What the DOT fails to recognize is that changing regulations does nothing when there is zero enforcement. Even with previous clarification and the Final Rule specifying that the DOT/ACAA prohibits airlines from refusing transport of service animals based on breed, Delta Airlines continues to violate the ACAA and defy the DOT with the breed ban they imposed in 2018. If the DOT will not step up and prohibit Delta from refusing to transport bully breed assistance animals, then what does altering the rules actually accomplish; other than causing disabled persons stress and financial hardship? If airlines were already allowed under the ACAA to: deny access to and/or remove aggressive animals, obtain credible verbal assurance, require documentation proving the disability-related need for an emotional support/psychiatric service animal, etc. and they still had issues with attacks, accidents and fraud, then what’s compelling airlines to train their employees more thoroughly or to utilize additional forms and hoops to have disabled passengers jump through? Historically, not much.  

Despite the ACAA being widely regarded by the service dog community as adequate as a law in its current form, and the primary culprit of animal issues in airports being the lack of proper utilization and enforcement of the ADA and ACAA by individual airlines and the DOT, how we fly with our assistance animals is changing- for better and for worse. Our thoughts are with all ESA and Miniature Service Horse handlers who followed the laws and have amazing ethics. It is wildly unfortunate that the DOT does not understand how vast the umbrella of disabilities and their impairments is- and how much ESAs and Miniature Service Horses can be paramount in mitigating those disabilities.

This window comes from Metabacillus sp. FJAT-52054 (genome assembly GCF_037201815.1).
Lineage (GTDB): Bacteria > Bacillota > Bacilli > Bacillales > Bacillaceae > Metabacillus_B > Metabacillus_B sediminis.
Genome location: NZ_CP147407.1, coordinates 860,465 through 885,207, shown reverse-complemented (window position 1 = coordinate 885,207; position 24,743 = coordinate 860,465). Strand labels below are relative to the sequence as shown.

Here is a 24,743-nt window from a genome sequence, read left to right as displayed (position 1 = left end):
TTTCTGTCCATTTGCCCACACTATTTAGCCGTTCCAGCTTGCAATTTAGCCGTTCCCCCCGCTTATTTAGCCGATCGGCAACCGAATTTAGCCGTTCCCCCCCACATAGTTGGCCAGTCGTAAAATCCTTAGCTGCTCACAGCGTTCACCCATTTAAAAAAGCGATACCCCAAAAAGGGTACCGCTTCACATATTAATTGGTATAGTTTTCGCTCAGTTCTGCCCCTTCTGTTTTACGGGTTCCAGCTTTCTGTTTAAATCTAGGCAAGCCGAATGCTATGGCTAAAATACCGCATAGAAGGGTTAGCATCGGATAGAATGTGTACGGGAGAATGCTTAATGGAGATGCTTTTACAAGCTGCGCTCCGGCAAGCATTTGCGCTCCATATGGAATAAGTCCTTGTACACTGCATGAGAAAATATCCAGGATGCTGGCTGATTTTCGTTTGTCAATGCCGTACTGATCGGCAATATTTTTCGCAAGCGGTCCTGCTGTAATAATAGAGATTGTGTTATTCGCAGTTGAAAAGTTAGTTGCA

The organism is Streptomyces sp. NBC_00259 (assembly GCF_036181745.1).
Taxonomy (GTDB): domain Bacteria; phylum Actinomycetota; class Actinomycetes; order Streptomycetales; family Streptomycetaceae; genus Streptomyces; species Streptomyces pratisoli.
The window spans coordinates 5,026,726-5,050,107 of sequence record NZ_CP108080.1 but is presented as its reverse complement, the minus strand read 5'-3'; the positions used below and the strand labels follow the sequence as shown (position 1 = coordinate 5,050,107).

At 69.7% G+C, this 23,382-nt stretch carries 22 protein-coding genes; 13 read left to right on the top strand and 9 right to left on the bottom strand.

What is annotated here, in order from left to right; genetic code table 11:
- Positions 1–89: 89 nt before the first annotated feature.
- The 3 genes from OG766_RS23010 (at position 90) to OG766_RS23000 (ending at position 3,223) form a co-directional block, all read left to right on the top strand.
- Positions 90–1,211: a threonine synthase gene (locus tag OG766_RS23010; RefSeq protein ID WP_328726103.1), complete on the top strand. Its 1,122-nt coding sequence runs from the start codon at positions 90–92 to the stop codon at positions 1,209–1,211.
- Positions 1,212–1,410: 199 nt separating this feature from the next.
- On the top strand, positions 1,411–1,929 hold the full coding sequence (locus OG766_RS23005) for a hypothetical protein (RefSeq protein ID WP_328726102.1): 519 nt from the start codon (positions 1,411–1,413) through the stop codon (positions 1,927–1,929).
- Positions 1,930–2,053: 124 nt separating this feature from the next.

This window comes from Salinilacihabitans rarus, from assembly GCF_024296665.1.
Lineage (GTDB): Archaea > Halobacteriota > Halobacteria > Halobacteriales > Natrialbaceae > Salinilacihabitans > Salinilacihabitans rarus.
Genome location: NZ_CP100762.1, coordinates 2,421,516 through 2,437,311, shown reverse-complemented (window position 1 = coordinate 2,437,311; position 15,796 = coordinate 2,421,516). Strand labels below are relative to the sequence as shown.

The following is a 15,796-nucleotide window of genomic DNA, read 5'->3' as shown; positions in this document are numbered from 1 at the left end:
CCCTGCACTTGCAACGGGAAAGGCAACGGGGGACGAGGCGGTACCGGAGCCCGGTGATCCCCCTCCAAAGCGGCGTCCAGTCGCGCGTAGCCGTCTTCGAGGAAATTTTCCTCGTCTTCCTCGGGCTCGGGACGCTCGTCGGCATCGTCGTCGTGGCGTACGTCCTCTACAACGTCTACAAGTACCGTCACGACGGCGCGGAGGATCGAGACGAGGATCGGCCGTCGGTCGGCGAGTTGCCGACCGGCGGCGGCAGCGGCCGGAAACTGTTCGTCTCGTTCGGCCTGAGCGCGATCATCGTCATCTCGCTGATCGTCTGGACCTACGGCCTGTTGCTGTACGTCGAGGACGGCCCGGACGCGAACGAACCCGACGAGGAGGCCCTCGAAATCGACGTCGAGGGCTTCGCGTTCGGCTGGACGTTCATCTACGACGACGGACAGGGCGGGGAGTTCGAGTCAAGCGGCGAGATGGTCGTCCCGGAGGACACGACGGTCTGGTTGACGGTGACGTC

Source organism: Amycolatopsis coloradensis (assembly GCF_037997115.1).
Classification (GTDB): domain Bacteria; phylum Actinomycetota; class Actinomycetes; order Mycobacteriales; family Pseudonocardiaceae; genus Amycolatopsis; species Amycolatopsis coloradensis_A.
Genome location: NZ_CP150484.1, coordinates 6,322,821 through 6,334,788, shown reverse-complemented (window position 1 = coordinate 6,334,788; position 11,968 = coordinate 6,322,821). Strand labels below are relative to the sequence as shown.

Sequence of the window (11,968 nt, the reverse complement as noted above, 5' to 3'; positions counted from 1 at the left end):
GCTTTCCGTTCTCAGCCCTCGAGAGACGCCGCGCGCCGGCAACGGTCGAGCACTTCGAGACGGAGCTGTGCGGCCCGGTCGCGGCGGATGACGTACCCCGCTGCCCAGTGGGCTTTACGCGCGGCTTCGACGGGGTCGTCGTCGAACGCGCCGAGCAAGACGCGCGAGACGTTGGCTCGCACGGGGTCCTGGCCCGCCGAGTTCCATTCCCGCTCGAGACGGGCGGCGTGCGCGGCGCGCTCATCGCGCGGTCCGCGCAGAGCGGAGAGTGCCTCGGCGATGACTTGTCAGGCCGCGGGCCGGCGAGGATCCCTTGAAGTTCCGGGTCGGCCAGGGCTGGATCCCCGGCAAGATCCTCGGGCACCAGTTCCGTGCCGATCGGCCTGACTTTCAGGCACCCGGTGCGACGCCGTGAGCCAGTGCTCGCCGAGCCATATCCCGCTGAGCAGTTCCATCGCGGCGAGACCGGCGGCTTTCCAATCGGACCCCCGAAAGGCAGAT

The reform of the ACAA as a result of complaints from airlines, private companies and individuals is gravely concerning when we look at how much independence and access is being taken away from disabled persons with the new changes. Having to give advance notice and being required to fill out ‘forms’ in order for a disabled person to simply utilize their service dog have long been the fears of many handlers- now that those fears have come to fruition via the Final Ruling, what could happen next? Will we have to stop and fill out forms when running to the grocery store for a gallon of milk? Must we call restaurants in advance to let them know a medical device will be in attendance? This decision by the DOT sets a disturbing precedent which could very well have a ‘ripple effect’ to every business and other venue which is subject to the ADA. While some of the service dog community is relieved to see the possibility of ESA-free flights in the future due to encounters with aggressive and unruly animals, it should provoke thought on how easily rights can be changed or taken away from anyone with an assistance animal- and how the lack of enforcement of fraud/misrepresentation by businesses and other entities can have a significant impact on ‘legitimate’ handlers.

In short, under the current ACAA, airlines have always had the power to remove animals that are aggressive, unruly, not housebroken, uncommon species, etc. and to stop fraud in its tracks- they simply chose not to. Enforcement of the ACAA to protect the safety and accessibility of air-travelers should never have been at the expense of disabled persons and our rights, but we can hope that at the very least, these new changes spark newfound accountability within airlines and the DOT.